Monday, October 30, 2017
Unicorn whiskies from New Zealand
The New Zealand Whiskey Collection consists of four very expensive whiskies from a distillery that has been defunct since 1994. Not only that, the Willowbank Distillery in Dunedin only operated for seven years, between 1987 and 1994. At the time, wine exports from New Zealand were still extremely rare -- imagine a world before Marlborough Sauvignon Blanc -- and the distillery owners couldn't get enough domestic interest to keep their business running.
Perhaps these whiskies were ordinary when they were made. Perhaps they offered New Zealanders no reason to pay a premium over good imported Scotch. Obviously a Dunedin product would have access to New Zealand's famously clean water for brewing. As for the quality of the local barley, I really can't say, but it's the water that matters most anyway. Maybe the original distillers were learning on the job and their work was underwhelming.
That was then. Now it's 2017, and these whiskies sat around for decades, quietly aging, in the defunct distillery. That's exciting.
Tuesday, October 17, 2017
South African wineries juice up their Chenin Blanc into white blends
Even if you love Chenin Blanc, it's easy to see how that can happen. South Africa excels at making cheap, clean, easy to drink Chenin Blanc. No one disputes that high-end Chenin Blanc can be interesting, but for most people it's a wine you drink when you want something simple.
One thing that surprised me when I visited South Africa two years ago was how many producers are beefing up their Chenin with oak treatments, just to do something different. It's not the U.S., where a decision to order Chenin is a conscious and even trendy choice for its light body and food friendliness. Winemakers in South Africa want their Chenin Blanc to be challenging. They want complexity. They want body. Sometimes they want it to be something that by nature it's not.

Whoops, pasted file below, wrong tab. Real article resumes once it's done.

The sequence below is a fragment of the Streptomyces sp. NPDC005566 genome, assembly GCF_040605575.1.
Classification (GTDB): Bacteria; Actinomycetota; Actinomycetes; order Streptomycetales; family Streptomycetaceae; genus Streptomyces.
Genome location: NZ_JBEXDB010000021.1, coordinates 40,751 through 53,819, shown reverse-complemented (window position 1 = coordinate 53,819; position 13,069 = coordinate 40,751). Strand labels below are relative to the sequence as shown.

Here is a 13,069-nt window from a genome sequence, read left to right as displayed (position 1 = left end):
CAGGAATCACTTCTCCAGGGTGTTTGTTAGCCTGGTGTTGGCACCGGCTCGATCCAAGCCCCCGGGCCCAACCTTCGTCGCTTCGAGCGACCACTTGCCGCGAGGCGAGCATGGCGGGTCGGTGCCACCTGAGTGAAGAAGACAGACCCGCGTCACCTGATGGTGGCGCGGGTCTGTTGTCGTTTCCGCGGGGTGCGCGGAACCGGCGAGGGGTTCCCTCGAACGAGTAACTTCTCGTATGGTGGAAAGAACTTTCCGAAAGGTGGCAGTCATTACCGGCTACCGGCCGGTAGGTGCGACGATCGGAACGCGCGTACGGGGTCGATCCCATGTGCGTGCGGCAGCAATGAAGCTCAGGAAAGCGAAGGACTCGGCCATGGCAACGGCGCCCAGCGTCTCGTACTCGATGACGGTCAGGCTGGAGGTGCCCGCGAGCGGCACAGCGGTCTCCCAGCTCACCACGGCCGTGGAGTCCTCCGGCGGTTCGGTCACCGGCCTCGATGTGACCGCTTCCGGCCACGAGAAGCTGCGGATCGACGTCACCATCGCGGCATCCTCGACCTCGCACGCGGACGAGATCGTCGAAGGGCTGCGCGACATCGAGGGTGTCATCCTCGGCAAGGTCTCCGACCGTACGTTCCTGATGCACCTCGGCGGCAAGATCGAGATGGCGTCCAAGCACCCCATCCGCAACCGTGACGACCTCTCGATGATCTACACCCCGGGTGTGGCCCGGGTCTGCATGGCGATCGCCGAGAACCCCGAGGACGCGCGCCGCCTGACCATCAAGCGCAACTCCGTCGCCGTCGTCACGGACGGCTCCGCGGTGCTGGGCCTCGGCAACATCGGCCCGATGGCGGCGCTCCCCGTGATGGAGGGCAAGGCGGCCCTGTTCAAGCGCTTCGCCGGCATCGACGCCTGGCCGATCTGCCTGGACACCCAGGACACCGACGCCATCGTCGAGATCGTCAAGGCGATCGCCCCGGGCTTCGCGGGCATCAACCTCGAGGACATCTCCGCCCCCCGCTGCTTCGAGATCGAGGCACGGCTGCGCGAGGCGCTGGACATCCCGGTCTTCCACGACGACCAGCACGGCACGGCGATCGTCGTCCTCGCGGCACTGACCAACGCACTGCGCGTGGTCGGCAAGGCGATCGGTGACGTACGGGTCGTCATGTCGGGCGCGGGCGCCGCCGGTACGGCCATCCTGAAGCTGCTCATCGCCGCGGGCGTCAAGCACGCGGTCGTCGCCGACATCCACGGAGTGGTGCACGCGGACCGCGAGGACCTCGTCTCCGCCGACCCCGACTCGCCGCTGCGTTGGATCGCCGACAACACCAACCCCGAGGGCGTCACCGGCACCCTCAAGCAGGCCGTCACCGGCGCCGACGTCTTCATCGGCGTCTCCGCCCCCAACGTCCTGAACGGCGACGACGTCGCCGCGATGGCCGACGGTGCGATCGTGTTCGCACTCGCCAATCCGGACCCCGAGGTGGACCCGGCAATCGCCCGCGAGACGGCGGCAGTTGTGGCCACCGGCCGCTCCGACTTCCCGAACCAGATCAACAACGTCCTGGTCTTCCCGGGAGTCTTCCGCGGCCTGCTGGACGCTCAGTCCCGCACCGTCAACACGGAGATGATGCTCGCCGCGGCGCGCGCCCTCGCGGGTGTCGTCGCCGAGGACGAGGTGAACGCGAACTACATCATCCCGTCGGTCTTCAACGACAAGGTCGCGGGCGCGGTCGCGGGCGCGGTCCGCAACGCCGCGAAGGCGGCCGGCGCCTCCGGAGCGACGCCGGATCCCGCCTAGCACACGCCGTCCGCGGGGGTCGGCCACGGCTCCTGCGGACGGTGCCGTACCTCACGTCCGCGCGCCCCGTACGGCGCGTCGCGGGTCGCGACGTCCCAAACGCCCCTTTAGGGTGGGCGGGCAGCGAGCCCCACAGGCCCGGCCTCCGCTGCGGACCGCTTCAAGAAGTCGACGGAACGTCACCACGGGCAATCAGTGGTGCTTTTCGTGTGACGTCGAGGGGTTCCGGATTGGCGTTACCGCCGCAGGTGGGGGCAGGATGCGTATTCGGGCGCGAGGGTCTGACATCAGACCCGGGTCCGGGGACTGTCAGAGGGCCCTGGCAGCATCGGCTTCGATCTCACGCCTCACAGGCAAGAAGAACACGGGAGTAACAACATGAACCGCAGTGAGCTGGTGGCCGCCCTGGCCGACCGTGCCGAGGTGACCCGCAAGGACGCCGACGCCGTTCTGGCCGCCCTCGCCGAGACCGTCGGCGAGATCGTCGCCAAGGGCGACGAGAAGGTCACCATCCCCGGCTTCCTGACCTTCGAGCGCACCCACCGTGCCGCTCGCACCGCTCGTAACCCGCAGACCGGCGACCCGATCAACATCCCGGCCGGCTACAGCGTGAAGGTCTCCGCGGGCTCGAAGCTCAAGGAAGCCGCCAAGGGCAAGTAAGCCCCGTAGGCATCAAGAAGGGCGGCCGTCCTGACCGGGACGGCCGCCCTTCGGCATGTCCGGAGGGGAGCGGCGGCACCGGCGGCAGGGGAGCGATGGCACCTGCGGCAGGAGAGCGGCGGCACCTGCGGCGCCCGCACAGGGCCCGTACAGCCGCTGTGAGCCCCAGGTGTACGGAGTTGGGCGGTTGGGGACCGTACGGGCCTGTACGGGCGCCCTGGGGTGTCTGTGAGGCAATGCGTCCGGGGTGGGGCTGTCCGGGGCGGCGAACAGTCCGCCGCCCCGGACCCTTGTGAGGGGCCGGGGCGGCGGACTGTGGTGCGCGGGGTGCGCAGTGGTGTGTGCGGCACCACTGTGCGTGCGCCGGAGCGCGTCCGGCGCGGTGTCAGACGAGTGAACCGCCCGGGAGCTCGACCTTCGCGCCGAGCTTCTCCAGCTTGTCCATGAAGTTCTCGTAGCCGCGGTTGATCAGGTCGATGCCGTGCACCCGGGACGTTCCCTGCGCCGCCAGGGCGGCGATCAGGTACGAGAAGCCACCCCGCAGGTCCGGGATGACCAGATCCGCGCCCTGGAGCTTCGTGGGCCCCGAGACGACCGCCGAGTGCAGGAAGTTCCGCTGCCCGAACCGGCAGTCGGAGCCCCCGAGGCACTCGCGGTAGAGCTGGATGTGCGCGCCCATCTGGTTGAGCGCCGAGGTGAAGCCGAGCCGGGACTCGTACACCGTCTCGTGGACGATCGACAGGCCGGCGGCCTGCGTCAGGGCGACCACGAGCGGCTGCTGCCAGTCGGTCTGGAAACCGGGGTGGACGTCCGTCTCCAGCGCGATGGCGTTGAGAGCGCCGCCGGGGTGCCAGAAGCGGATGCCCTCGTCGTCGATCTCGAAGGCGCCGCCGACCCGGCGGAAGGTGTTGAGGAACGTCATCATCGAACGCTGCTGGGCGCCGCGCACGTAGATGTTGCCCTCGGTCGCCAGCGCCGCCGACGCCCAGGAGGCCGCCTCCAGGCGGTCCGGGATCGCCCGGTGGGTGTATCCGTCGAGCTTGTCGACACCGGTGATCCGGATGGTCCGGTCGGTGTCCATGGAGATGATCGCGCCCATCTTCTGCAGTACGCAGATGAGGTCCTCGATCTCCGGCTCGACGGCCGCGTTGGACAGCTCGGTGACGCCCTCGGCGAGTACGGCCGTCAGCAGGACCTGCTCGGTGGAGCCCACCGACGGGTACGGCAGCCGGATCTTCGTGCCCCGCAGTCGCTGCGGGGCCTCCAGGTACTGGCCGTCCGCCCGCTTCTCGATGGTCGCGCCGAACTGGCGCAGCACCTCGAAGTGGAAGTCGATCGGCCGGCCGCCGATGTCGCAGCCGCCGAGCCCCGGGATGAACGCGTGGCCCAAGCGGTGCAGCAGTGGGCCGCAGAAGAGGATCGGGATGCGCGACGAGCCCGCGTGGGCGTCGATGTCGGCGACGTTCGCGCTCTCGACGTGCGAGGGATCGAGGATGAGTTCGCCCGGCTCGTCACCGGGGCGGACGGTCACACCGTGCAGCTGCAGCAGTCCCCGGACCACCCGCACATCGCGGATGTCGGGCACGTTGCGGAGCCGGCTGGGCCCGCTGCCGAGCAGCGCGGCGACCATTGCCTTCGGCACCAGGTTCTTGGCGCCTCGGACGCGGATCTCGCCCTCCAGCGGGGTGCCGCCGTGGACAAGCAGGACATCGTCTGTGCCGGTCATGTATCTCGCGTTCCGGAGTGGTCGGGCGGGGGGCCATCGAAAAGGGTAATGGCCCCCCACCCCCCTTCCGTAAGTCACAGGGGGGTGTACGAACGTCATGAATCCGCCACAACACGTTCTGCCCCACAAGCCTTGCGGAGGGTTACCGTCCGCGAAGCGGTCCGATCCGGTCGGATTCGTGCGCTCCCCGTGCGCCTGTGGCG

I was offered the opportunity to taste some premium South African white blends. It's an obscure category -- in fact, it's about the most obscure category I can think of, as I didn't realize it existed before I got the email. Naturally I said "sure!"
Tuesday, October 10, 2017
Trends in the wine world: a conversation with Wine & Spirits' Josh Greene
You might think that this philosophy would lead to stability in the list: a great winery this year is likely to be a great winery next year. In fact, turnover has increased in recent years and 31 wineries -- nearly one-third of the list -- are new in 2017.
I met Wine & Spirits publisher and editor Josh Greene to chat about the 2017 list and what kind of trends in the wine world it reflects. Full disclosure: I occasionally write for Wine & Spirits myself, but I have nothing to do with its Top 100 coverage.
Gray: Why 31 new wineries?
Greene: First of all, the market is expanding so much. There's a whole lot of wines we haven't seen before. There are also new projects that are beginning to hit their stride.
Gray: Doesn't it represent some difference in the outlook of the magazine?
Monday, October 2, 2017
Wine divide: ordinary people and enophiles are experiencing different products
When you hear the word "Wine", what type of wine do you imagine?